An Early Decision Plan is available for students with strong qualifications and a sincere desire to attend Virginia Tech. Those interested in the Early Decision Plan must choose that option on the application form and submit all required credentials by November 1. All Early Decision applicants are notified of their admission status by December 15. Early Decision applicants may be offered admission, deferred to the regular applicant pool, or denied admission. (Students denied admission under the Early Decision plan are not admissible to Virginia Tech and should not reapply for Regular Decision for the same term.) Applicants deferred to the regular decision pool will receive unbiased consideration during this admission process. The Early Decision Plan is a binding agreement in which applicants agree to apply only to Virginia Tech under an Early Decision plan and, if offered admission, submit the matriculation deposit by January 15. This does not mean that Early Decision applicants cannot apply to other institutions as regular-decision applicants, but rather that Virginia Tech is their first choice and, if offered admission under Early Decision, they will withdraw applications to other institutions, and accept the Virginia Tech offer.
International applicants for undergraduate admission are generally considered out-of-state students for tuition purposes and should apply using the Application for International Admission. International student applicants must meet all freshman or transfer requirements, as previously outlined. International freshman applicants must submit SAT (Scholastic Assessment Test) scores. This requirement may also apply to some international transfer students. In addition, international students whose native language is not English must document proficiency in the English language by submitting a TOEFL (Test of English as a Foreign Language) score. Official copies of all scores must be submitted to the Office of Undergraduate Admissions.
The TOEFL test is required of all applicants who are not native speakers of English, in addition to all foreign students with visas, except those raised or schooled in Australia, Canada, Great Britain, Ireland, Jamaica, or other countries in which English is the language of instruction. A TOEFL score of at least 550 on the paper-based TOEFL test and at least 207 on the computer-based TOEFL test is required, although achieving that score is no guarantee of admission. Transfer applicants who have completed two semesters or terms of a non-ESL English composition course with above-average grades at an American college or university are not required to submit TOEFL scores.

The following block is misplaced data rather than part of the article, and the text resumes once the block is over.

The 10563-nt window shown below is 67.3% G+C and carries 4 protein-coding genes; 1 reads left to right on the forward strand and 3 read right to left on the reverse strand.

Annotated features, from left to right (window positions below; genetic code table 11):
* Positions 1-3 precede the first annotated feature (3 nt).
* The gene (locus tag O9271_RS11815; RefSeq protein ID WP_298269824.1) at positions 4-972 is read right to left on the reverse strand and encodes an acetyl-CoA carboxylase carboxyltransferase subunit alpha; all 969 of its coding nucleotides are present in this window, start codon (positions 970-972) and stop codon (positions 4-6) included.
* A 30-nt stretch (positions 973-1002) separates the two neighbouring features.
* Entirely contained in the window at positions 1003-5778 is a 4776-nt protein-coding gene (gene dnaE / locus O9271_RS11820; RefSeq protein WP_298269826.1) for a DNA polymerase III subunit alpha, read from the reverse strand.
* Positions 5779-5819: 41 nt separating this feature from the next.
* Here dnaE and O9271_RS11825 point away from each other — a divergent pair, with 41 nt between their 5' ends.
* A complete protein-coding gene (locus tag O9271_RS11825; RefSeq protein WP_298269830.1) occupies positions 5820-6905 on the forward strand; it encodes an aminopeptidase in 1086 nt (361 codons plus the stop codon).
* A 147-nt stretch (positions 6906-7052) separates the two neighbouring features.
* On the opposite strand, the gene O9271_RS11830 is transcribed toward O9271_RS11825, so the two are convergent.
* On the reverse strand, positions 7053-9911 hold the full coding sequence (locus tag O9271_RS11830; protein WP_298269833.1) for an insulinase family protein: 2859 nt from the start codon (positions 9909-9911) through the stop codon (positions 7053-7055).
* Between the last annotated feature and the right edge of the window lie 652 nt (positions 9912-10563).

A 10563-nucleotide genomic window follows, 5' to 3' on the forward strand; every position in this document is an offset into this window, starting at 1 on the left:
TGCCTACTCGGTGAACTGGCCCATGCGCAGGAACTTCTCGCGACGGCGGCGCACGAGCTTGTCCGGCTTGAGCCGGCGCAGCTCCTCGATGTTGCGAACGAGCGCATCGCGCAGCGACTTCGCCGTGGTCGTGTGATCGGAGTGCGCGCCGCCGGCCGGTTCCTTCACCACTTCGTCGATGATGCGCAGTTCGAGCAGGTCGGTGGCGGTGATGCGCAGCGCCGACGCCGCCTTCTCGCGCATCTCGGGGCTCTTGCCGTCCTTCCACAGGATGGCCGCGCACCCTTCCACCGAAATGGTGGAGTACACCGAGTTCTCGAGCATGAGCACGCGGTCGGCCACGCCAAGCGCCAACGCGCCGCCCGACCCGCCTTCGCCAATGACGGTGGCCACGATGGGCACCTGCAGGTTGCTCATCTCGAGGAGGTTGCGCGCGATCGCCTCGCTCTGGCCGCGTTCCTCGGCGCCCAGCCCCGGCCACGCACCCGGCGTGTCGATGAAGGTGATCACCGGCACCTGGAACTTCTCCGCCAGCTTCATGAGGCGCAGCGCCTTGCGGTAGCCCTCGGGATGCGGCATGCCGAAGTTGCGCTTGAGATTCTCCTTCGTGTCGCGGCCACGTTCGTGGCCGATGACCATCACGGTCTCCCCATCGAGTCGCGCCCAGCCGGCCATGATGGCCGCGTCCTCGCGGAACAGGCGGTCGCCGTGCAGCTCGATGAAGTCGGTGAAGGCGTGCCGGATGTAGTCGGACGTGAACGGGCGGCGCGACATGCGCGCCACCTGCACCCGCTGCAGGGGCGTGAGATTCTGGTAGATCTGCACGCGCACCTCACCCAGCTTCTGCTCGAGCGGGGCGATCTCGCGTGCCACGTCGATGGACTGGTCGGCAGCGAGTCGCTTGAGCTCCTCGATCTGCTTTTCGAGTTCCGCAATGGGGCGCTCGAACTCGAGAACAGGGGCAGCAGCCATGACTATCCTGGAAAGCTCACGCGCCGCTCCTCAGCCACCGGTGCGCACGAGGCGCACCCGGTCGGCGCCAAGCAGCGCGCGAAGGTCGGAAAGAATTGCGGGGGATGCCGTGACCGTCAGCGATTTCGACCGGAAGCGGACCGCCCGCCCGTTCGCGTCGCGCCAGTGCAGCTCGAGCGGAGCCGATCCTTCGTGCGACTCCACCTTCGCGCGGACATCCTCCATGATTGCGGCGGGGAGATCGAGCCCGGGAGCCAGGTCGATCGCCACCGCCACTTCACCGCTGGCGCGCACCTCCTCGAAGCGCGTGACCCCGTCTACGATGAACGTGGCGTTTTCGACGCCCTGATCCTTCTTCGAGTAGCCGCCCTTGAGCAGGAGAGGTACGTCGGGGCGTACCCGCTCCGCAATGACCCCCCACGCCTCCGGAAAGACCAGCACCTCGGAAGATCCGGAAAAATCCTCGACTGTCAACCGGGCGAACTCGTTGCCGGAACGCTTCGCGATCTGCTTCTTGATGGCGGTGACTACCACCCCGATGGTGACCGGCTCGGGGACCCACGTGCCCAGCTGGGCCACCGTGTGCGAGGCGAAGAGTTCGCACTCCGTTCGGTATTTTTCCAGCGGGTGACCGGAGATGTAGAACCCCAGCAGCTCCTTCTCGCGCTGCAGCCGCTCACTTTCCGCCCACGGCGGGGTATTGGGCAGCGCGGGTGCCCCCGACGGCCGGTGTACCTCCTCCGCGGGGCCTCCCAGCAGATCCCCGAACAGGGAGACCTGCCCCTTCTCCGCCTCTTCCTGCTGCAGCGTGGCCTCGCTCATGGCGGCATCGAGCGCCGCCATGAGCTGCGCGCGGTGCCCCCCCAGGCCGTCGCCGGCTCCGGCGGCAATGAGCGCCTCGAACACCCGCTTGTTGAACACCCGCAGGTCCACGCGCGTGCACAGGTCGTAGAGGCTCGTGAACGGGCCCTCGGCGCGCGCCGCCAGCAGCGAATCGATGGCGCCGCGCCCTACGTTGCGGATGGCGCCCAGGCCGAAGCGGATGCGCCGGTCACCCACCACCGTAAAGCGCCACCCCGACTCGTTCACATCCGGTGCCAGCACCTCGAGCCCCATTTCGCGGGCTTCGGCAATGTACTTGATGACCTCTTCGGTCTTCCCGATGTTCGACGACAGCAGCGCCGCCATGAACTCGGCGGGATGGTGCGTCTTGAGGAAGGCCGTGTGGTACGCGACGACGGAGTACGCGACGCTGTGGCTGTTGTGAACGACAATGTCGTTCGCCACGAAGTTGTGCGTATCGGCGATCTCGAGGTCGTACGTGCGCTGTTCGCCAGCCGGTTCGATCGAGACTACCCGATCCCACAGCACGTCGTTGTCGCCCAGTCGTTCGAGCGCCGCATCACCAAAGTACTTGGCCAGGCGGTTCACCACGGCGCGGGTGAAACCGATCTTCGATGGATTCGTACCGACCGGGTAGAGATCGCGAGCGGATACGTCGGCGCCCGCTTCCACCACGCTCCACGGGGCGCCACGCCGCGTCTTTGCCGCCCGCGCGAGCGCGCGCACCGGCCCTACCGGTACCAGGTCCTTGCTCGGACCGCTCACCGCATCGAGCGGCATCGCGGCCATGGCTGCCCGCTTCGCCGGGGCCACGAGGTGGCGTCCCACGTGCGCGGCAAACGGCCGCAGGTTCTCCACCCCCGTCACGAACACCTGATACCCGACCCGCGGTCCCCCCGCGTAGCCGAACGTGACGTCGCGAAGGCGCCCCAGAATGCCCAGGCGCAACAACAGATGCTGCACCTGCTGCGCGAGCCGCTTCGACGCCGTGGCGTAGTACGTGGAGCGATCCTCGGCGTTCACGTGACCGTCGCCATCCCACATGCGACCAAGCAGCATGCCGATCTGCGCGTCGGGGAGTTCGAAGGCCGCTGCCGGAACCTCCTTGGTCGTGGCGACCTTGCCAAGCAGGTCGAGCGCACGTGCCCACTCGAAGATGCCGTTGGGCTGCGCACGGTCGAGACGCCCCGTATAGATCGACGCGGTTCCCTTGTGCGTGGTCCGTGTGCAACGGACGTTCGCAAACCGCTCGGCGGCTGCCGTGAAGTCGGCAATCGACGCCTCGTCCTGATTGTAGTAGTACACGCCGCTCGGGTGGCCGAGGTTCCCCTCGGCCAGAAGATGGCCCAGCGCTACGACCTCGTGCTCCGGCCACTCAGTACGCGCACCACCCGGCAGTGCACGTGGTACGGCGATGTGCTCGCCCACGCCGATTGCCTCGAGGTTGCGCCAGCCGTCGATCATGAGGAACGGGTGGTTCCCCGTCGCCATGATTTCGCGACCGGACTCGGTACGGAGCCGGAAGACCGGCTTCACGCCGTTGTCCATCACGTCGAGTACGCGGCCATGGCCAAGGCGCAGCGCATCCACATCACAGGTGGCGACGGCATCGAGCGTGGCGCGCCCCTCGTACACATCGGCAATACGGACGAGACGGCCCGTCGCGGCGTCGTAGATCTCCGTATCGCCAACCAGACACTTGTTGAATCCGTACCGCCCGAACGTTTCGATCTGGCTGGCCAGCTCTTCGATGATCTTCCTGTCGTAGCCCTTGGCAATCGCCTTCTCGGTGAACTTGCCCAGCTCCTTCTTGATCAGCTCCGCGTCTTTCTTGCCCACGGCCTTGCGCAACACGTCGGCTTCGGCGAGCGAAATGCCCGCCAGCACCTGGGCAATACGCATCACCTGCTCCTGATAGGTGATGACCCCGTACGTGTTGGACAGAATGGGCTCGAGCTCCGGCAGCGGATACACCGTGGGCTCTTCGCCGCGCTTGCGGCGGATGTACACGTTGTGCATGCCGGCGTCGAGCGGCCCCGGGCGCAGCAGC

Non-English transcripts and documents must be submitted in their original form, accompanied by a certified English translation. Unofficial documents and documents without accompanying English translations will not be accepted.
International transfer students must submit a syllabus of university study. This description of each course or subject studied (including textbook used and author) must be submitted in English or accompanied by a certified English translation of the syllabus. Applications without this information cannot be considered. All university-level work completed outside the United States must be evaluated by a professional educational credential evaluation service. (A listing of credential evaluators is included in the intermational application.)
All international students holding F-1 and J-1 visas must purchase health and accident insurance.
The Cranwell International Center provides a full range of services to international students at Virginia Tech. Such services include an orientation program especially designed to meet the needs of new international students, as well as immigration counseling and counseling for personal and financial problems. The center also coordinates a variety of cross-cultural programs designed to facilitate interaction between American and international students.
Virginia Tech makes every effort to provide educational opportunities to individuals who are not seeking a degree from the university, but who wish to continue their education by taking courses at Virginia Tech for college credit or, in some cases, degree credit. Such students include, but are not limited to, highly qualified high school juniors, students enrolled in other colleges or universities, and senior citizens.
Students who enroll at Virginia Tech under this program may not be considered candidates for degrees unless they apply formally for regular undergraduate or graduate admission. At that time, minimum requirements must be met and the applicant's academic and disciplinary record at Virginia Tech and all other colleges and universities attended would be reviewed within the context of the current competition for regular admission.